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The Wage Gap: Women Face Lower Wages than Men Based on Salary History

Aileen Rizo was excited to start her new job as a math consultant for Fresno County schools. After working as a schoolteacher in Arizona for 13 years, she began her new job in 2009 with a $62,733 salary. The salary was based on an automatic system where the County added 5% to the applicant’s previous pay rate.

Three years later, Ms. Rizo discovered during lunch hour conversations that a recent hire in her position was earning $79,000 a year. After asking around, she learned that all her male co-workers in her position were also making more than she was. Ms. Rizo filed suit.

The County argued that the Equal Pay Act creates exemptions based on factors other than sex, including seniority, merit, and quality or quantity of work. Salary history could be another factor added to the list. Ms. Rizo won in the trial court, but the three judge appeals panel on the Ninth Circuit agreed with the County and overturned the lower court’s ruling. Rizo’s attorney is considering an appeal to the Supreme Court.

working womenSalary History Could Make Sexism in Pay Rates Worse

The Ninth Circuit panel’s ruling has been widely criticized as perpetrating institutional sexism.  If women are paid 80 cents for every dollar a man earns, then salary history would only continue that trend. In fact, no matter how qualified the woman, she would never catch up with her male counterpart if the system automatically gave them each 5% per year. In fact, the pay rate difference would actually increase which will create a permanent wage gap.

Below is a chart showing this exact issue (all numbers rounded up). If a man earns $79,000 a year and a woman holding the same position earns $62,733 a year and they both received a 5% increase per year, than the difference between their pay rates would slowly climb up over the years:

Women Annual Income Women Hourly Rate Men Annual Income Men Hourly Rate Difference Between Hourly Rates


$33 $79000 $41 $8/hour


$34 $82950 $43 $9/hour
$69164 $36 $87098 $45 $9/hour


$38 $91453 $48 $10/hour
$76253 $40 $96026 $50 $10/hour


However, the County’s argument is a fair one. The County did not enact the discrimination, even if the previous salary history was based on sexism. However, there would be no way for the County to know whether a woman earns less than her male co-workers because of her sex or because she’s not a good worker. Ms. Rizo would be well-served if she compared her salary to her female co-workers as well as her male co-workers.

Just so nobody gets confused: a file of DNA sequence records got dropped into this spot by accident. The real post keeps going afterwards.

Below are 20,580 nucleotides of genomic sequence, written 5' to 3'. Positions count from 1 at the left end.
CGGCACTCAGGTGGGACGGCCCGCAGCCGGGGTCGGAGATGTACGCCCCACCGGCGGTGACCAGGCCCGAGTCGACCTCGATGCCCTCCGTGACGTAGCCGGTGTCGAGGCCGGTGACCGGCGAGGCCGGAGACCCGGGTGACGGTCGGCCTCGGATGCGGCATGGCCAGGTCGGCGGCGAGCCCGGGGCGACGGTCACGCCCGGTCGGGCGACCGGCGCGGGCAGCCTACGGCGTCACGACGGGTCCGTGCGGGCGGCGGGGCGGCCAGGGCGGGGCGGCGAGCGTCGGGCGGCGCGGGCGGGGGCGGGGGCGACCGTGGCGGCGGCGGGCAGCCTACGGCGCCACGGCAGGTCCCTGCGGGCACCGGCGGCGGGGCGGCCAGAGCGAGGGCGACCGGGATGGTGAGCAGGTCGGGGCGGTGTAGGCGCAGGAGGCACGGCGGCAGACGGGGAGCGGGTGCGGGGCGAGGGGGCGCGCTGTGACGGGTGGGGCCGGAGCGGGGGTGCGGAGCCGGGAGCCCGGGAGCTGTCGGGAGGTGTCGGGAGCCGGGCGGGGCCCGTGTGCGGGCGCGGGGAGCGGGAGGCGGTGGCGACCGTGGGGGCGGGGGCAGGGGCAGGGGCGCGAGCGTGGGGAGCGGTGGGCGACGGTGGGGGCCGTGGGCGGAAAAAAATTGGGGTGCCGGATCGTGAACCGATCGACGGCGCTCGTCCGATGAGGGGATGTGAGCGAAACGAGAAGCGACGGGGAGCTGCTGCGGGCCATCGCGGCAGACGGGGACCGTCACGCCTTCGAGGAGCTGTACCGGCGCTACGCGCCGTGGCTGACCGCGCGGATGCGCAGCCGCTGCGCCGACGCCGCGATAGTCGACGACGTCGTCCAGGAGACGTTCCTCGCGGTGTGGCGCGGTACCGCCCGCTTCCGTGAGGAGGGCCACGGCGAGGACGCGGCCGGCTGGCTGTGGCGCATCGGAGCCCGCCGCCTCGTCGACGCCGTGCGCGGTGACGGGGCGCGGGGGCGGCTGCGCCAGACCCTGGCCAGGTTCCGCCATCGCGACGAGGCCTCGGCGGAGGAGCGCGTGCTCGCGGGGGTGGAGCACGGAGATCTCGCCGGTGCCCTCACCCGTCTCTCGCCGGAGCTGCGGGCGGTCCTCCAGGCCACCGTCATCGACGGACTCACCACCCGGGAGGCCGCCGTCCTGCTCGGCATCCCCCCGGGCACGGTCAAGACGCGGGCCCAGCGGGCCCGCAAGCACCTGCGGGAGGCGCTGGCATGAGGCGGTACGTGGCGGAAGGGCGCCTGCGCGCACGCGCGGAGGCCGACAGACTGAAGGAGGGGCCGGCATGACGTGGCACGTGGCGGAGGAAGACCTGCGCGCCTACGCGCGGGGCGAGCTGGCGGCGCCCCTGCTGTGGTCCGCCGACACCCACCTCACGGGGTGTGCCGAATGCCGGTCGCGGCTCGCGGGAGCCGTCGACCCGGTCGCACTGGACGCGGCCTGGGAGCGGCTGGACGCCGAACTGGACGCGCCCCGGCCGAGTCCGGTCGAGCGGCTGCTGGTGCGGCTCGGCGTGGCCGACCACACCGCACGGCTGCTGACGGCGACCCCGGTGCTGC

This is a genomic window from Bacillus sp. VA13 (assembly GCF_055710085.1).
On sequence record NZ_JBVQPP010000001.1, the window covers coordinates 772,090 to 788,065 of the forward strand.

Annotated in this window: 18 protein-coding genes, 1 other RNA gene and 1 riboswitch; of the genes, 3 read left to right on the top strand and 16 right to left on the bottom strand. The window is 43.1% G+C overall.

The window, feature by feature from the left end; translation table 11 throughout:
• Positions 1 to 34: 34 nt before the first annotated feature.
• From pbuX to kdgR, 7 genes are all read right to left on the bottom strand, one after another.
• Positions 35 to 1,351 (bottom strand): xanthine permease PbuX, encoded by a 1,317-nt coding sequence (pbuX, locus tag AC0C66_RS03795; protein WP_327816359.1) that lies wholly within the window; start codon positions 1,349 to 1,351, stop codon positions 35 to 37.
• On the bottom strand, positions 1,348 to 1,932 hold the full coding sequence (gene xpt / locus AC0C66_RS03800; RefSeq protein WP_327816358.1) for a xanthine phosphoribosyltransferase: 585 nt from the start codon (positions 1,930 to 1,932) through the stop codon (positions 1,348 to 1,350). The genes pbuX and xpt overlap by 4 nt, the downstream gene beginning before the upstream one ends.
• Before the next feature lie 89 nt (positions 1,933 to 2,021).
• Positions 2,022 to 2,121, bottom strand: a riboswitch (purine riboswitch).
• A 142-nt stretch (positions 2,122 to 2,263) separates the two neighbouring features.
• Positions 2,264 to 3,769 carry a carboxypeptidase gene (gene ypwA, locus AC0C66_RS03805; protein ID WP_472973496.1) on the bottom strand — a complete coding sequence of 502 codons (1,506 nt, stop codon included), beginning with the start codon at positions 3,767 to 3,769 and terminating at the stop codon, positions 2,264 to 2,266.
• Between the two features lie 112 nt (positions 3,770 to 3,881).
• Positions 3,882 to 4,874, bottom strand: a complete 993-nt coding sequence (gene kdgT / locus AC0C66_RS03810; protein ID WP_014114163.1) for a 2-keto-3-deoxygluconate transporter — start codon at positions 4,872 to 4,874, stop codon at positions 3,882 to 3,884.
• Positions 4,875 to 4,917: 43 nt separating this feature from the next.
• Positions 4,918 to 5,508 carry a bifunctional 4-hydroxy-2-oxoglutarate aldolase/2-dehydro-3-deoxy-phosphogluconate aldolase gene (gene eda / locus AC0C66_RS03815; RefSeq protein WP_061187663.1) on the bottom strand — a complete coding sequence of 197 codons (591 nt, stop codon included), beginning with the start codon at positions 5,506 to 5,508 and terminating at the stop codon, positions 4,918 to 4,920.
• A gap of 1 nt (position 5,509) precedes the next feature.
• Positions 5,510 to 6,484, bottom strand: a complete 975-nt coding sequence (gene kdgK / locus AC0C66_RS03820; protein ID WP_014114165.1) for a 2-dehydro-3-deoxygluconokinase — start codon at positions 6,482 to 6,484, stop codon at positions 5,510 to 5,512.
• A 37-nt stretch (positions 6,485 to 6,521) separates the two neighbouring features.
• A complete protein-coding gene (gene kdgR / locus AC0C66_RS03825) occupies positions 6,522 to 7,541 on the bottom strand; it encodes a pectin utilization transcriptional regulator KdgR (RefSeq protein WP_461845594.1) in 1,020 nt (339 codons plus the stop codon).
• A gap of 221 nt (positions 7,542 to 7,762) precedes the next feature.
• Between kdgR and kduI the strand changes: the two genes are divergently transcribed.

If every woman holding the same position made less than men working the same position, than there would likely be systemic discrimination, even if the County itself did not enact the discrimination. On the other hand, if Rizo’s income is lower than other women as well as other men, than the issue probably lies with Rizo’s performance or career path rather than her sex.

Removing Human Discretion Does Not Make a System More Fair

The biggest issue with this debate is whether systemic sexism is holding half the population back or whether the system truly promotes individual merit. Regardless of which side of the debate you find yourself in though, there is one point that should be obvious. The County argued that since they give everyone they hire a 5% increase regardless of where they came from, then the system cannot be discriminatory. Everyone is given the same 5% raise and there is no human being who could unfairly discriminate based on inappropriate factors.

This assumption, that automation is fairness, needs to die. Simply giving out a 5% increase does nothing to combat inappropriate discrimination because the discrimination is built into the system itself. If a woman always earns less than men, then giving both sexes the same increase does nothing to resolve the issue. Likewise, even if you believe that increases are appropriate, then such increases would also hold back men who deserve the increase, regardless of the sex of their competition.

In short, automation of a system hurts everyone. One can see the same effect in mandatory minimum sentences in criminal law. By taking away human discretion, the system arbitrarily perpetuates increased sentences rather than treating people more fairly. Americans want to increase fairness and so they remove human input. But if some people’s discretion can be biased against a certain class of persons, discretion can also remove it.

Jason Cheung


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